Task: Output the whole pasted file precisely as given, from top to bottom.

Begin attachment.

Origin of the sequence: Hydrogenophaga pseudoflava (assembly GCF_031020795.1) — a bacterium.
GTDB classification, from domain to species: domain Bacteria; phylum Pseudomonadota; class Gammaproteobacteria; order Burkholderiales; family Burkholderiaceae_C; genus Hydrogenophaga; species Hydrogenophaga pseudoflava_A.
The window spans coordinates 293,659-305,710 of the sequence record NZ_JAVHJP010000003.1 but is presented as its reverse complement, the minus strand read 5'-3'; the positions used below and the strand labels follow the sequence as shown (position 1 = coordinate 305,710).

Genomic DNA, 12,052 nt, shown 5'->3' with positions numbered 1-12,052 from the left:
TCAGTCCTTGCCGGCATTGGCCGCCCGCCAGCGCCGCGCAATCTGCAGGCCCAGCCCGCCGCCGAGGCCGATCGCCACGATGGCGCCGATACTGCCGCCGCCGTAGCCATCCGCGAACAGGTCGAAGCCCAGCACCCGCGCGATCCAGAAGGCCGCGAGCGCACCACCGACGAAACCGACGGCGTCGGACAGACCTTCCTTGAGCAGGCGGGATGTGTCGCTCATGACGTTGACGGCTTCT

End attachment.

Origin of the sequence: Hydrogenophaga pseudoflava (assembly GCF_031020795.1) — a bacterium.
GTDB classification, from domain to species: domain Bacteria; phylum Pseudomonadota; class Gammaproteobacteria; order Burkholderiales; family Burkholderiaceae_C; genus Hydrogenophaga; species Hydrogenophaga pseudoflava_A.
The window spans coordinates 293,659-305,710 of the sequence record NZ_JAVHJP010000003.1 but is presented as its reverse complement, the minus strand read 5'-3'; the positions used below and the strand labels follow the sequence as shown (position 1 = coordinate 305,710).

Genomic DNA, 12,052 nt, shown 5'->3' with positions numbered 1-12,052 from the left:
TCAGTCCTTGCCGGCATTGGCCGCCCGCCAGCGCCGCGCAATCTGCAGGCCCAGCCCGCCGCCGAGGCCGATCGCCACGATGGCGCCGATACTGCCGCCGCCGTAGCCATCCGCGAACAGGTCGAAGCCCAGCACCCGCGCGATCCAGAAGGCCGCGAGCGCACCACCGACGAAACCGACGGCGTCGGACAGACCTTCCTTGAGCAGGCGGGATGTGTCGCTCATGACGTTGACGGCTTCT